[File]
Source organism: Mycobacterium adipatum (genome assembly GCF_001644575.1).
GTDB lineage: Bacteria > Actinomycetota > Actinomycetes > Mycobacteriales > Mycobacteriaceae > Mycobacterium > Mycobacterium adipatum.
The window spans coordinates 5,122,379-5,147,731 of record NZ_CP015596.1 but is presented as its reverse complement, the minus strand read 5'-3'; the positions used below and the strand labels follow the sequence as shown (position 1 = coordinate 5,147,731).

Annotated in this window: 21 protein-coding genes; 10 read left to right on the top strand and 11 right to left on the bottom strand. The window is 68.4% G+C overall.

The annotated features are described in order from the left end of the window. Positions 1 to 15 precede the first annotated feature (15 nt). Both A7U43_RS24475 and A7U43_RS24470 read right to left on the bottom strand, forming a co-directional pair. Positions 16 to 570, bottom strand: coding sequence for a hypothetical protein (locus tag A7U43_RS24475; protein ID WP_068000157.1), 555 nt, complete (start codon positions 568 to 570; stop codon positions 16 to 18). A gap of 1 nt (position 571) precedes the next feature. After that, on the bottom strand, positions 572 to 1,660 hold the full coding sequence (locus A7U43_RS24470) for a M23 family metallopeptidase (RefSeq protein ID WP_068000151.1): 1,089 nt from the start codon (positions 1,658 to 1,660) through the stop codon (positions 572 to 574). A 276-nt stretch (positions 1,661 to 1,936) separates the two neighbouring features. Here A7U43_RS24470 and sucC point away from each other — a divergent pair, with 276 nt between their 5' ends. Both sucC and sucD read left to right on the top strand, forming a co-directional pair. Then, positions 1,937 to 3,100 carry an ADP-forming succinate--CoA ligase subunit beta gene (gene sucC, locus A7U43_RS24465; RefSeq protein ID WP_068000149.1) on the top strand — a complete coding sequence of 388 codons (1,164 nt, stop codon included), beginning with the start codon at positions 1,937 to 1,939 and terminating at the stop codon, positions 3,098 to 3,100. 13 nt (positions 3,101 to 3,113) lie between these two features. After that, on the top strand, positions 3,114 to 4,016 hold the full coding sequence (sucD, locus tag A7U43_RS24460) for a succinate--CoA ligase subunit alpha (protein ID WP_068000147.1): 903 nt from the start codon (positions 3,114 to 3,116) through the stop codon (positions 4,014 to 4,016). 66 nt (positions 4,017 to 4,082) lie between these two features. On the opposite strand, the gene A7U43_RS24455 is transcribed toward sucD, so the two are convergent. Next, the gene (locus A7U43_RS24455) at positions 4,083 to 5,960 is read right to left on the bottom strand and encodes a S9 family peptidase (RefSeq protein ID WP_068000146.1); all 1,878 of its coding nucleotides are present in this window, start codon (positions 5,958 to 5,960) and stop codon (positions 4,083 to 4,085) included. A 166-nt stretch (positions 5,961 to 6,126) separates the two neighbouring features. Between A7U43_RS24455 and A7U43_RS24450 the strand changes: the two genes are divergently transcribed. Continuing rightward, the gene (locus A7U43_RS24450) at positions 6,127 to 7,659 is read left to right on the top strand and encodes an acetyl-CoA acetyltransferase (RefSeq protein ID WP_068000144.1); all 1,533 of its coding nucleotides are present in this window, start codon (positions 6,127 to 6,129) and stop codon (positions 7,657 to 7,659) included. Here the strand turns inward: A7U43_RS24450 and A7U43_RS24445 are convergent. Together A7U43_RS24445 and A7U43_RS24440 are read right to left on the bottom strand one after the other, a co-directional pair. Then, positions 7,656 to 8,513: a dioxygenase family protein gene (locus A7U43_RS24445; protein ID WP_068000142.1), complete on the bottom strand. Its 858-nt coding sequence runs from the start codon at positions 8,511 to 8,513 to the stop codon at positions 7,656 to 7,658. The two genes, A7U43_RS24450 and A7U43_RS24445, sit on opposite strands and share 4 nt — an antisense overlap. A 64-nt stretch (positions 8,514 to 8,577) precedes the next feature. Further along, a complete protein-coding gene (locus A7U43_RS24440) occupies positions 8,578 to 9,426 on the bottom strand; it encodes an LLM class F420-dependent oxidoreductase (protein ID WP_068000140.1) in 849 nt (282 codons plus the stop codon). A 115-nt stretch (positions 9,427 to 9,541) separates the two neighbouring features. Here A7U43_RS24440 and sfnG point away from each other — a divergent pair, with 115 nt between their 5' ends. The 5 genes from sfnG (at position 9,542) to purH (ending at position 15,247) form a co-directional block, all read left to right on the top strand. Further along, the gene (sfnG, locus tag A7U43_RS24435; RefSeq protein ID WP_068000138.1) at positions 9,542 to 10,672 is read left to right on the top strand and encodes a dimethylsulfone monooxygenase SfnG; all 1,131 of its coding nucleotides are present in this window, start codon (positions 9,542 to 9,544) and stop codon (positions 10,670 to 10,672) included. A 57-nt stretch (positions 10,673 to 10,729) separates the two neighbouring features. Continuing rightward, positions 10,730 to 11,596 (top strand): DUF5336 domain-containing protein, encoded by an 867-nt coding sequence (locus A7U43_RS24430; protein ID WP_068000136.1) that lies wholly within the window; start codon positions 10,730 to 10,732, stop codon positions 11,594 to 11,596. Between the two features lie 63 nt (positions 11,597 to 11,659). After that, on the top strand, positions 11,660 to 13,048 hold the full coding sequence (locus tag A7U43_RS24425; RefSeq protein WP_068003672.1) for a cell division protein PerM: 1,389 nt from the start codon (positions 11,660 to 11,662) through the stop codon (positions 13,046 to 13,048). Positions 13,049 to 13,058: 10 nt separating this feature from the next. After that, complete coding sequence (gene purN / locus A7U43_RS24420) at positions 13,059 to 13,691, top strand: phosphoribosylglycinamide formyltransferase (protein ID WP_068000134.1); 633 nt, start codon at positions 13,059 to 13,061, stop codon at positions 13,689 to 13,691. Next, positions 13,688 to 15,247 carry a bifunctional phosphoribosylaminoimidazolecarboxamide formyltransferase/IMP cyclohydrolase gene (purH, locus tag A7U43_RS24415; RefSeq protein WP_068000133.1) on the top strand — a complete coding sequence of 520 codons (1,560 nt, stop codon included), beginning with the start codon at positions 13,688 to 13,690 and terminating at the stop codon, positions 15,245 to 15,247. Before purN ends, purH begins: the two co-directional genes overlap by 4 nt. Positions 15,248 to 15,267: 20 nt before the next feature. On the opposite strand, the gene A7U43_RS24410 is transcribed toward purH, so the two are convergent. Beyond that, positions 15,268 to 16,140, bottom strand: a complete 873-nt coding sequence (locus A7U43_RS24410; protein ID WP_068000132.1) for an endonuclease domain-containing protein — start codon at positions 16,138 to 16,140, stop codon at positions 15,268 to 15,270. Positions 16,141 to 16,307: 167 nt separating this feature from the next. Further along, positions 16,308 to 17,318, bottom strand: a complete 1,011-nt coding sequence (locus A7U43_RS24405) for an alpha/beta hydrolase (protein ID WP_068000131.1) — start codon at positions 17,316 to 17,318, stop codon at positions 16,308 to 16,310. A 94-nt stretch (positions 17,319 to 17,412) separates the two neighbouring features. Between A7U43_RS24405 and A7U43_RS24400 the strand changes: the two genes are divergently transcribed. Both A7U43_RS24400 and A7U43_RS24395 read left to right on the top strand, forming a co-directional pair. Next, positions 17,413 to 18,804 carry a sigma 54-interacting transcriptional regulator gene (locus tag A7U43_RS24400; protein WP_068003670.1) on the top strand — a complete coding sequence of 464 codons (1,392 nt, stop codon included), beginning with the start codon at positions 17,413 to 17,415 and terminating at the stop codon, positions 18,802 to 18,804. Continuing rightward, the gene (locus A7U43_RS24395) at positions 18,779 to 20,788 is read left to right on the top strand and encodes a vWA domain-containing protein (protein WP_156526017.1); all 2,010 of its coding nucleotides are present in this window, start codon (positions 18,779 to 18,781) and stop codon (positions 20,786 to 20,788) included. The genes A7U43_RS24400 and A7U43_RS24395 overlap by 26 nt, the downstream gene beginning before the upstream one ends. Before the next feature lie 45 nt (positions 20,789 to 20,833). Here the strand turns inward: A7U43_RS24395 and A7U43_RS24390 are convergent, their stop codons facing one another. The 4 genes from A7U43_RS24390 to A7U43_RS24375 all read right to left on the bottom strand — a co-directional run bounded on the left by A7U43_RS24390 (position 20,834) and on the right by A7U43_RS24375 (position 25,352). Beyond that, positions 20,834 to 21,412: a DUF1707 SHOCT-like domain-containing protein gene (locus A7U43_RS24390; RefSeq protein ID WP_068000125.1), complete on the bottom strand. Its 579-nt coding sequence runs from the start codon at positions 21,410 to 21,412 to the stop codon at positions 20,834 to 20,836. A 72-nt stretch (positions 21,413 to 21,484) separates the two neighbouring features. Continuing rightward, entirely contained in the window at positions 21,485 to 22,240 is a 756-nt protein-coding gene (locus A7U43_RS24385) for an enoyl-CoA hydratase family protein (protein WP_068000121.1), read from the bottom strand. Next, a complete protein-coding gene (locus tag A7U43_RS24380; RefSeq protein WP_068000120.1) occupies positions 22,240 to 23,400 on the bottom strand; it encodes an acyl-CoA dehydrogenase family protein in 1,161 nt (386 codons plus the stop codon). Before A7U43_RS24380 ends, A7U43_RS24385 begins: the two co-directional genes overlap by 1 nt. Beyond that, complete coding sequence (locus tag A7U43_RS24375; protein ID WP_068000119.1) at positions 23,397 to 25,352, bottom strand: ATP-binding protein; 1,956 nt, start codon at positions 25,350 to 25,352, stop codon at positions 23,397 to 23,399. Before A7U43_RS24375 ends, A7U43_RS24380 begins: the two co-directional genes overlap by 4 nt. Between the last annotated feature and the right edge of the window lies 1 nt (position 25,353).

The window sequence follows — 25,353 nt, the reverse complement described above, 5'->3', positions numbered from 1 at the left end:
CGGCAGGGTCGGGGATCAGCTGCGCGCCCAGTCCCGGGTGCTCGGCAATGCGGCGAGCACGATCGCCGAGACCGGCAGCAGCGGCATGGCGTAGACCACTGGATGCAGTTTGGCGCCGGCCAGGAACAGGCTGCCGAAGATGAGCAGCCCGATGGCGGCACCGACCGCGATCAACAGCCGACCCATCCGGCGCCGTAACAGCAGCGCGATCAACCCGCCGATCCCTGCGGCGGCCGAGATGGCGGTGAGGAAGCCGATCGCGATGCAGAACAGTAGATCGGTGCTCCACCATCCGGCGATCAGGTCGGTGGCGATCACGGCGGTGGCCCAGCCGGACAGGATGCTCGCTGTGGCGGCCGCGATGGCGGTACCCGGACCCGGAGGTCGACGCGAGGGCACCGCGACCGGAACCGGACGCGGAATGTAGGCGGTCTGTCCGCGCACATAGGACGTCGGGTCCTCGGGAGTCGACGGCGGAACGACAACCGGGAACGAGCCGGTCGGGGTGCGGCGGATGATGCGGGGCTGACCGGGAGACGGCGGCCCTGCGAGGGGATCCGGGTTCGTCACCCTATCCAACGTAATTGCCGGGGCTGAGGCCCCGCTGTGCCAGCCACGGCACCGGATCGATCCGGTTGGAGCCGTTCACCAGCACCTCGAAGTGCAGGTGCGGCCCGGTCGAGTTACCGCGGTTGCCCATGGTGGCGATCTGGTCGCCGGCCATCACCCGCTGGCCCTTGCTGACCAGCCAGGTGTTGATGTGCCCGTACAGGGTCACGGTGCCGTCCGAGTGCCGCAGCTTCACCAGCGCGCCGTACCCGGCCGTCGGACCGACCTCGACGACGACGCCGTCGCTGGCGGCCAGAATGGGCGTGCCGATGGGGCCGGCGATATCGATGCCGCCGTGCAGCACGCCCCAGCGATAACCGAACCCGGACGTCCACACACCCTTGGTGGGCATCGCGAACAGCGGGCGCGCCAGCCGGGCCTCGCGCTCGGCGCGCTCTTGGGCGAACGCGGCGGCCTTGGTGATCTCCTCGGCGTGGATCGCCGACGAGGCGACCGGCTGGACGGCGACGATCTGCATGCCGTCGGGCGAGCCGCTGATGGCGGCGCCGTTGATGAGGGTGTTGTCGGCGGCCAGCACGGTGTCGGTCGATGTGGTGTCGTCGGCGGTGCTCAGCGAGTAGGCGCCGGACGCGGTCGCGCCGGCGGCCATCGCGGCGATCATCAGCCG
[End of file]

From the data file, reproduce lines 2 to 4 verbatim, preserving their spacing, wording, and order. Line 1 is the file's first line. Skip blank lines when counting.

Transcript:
GTDB lineage: Bacteria > Actinomycetota > Actinomycetes > Mycobacteriales > Mycobacteriaceae > Mycobacterium > Mycobacterium adipatum.
The window spans coordinates 5,122,379-5,147,731 of record NZ_CP015596.1 but is presented as its reverse complement, the minus strand read 5'-3'; the positions used below and the strand labels follow the sequence as shown (position 1 = coordinate 5,147,731).

Annotated in this window: 21 protein-coding genes; 10 read left to right on the top strand and 11 right to left on the bottom strand. The window is 68.4% G+C overall.